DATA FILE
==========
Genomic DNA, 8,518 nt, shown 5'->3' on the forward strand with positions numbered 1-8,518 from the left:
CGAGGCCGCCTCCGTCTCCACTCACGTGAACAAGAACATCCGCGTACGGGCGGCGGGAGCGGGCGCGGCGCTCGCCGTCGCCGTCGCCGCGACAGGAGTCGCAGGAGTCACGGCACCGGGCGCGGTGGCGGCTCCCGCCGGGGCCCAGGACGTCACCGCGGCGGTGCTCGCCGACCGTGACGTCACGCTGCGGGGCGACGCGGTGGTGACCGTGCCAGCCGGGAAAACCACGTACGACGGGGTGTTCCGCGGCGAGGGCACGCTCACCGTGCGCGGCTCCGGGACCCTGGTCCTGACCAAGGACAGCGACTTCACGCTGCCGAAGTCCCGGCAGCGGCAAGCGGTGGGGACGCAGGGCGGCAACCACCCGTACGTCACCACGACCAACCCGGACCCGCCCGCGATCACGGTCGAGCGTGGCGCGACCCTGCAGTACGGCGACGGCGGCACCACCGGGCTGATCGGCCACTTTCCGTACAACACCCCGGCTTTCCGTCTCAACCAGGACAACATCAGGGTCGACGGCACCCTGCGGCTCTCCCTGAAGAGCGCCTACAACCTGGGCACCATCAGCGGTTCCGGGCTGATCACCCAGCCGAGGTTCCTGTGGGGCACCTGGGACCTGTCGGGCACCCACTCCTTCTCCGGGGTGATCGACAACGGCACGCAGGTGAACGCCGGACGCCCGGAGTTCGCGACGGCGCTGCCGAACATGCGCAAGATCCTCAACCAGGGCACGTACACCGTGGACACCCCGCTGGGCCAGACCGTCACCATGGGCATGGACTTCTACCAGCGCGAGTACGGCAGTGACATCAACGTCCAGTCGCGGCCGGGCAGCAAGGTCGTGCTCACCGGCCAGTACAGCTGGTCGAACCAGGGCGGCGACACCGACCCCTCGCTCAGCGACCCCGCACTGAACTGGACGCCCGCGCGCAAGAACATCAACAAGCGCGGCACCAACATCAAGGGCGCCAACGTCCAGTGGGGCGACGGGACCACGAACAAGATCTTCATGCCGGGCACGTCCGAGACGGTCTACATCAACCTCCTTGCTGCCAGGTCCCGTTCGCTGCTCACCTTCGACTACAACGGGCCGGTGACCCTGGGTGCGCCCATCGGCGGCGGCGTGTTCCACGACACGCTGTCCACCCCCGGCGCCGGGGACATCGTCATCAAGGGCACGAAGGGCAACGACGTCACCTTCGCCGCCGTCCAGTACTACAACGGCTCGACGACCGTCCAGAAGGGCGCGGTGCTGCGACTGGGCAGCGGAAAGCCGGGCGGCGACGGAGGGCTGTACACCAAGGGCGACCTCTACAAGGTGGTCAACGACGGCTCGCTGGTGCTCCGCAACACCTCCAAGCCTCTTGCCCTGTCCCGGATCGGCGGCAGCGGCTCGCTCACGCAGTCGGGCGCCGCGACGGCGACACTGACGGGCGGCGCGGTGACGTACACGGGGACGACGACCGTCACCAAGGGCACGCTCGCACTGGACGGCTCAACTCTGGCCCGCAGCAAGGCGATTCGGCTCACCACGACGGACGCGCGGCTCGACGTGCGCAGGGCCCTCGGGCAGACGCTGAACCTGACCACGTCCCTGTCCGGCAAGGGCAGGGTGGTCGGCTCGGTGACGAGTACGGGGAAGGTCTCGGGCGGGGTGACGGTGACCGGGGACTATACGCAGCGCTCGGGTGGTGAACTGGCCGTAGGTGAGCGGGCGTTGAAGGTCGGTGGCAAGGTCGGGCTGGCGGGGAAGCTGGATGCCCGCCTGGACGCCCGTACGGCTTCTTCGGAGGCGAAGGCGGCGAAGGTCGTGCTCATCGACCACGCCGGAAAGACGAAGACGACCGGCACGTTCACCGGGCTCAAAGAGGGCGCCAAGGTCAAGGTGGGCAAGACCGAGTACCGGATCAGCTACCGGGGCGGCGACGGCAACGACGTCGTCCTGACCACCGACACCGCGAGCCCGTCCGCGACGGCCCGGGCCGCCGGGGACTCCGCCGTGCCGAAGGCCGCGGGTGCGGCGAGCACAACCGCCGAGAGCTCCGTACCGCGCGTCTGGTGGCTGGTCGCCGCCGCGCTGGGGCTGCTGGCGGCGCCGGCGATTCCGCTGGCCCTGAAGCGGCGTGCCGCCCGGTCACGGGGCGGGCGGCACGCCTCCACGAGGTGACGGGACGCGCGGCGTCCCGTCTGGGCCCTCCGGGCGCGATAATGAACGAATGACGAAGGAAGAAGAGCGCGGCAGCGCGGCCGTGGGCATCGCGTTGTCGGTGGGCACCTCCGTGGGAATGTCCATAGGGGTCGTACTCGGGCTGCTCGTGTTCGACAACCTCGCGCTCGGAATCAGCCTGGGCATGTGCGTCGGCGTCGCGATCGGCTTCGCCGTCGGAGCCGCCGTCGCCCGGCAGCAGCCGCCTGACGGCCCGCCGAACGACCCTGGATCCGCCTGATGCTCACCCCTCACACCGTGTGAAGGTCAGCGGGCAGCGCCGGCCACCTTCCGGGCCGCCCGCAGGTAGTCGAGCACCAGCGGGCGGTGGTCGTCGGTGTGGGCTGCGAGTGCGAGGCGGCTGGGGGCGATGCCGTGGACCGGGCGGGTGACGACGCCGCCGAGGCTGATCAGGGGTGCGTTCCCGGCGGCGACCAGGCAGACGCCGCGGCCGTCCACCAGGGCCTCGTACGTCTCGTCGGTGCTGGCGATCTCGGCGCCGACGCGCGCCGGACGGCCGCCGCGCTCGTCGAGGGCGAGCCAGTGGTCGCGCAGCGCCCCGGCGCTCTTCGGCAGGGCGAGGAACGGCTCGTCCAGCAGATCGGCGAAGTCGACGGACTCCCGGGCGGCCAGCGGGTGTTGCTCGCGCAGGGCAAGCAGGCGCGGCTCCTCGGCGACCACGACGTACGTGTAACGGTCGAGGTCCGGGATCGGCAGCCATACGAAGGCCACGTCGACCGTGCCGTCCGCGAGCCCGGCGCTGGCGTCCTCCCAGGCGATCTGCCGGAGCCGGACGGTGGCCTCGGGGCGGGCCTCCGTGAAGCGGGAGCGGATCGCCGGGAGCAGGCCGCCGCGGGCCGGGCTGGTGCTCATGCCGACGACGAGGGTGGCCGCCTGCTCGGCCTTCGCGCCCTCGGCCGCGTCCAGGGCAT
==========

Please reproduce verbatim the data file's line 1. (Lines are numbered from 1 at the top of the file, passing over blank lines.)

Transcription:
Genomic DNA, 8,518 nt, shown 5'->3' on the forward strand with positions numbered 1-8,518 from the left: